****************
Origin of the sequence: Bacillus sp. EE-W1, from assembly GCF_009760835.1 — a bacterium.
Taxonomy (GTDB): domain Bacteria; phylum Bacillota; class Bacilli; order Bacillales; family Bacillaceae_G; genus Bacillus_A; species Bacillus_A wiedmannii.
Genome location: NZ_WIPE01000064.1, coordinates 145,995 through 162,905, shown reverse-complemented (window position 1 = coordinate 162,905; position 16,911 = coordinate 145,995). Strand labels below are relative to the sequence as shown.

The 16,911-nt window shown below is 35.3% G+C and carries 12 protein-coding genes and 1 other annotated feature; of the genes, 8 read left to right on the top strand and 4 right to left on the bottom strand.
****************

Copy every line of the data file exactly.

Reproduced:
Origin of the sequence: Bacillus sp. EE-W1, from assembly GCF_009760835.1 — a bacterium.
Taxonomy (GTDB): domain Bacteria; phylum Bacillota; class Bacilli; order Bacillales; family Bacillaceae_G; genus Bacillus_A; species Bacillus_A wiedmannii.
Genome location: NZ_WIPE01000064.1, coordinates 145,995 through 162,905, shown reverse-complemented (window position 1 = coordinate 162,905; position 16,911 = coordinate 145,995). Strand labels below are relative to the sequence as shown.

The 16,911-nt window shown below is 35.3% G+C and carries 12 protein-coding genes and 1 other annotated feature; of the genes, 8 read left to right on the top strand and 4 right to left on the bottom strand.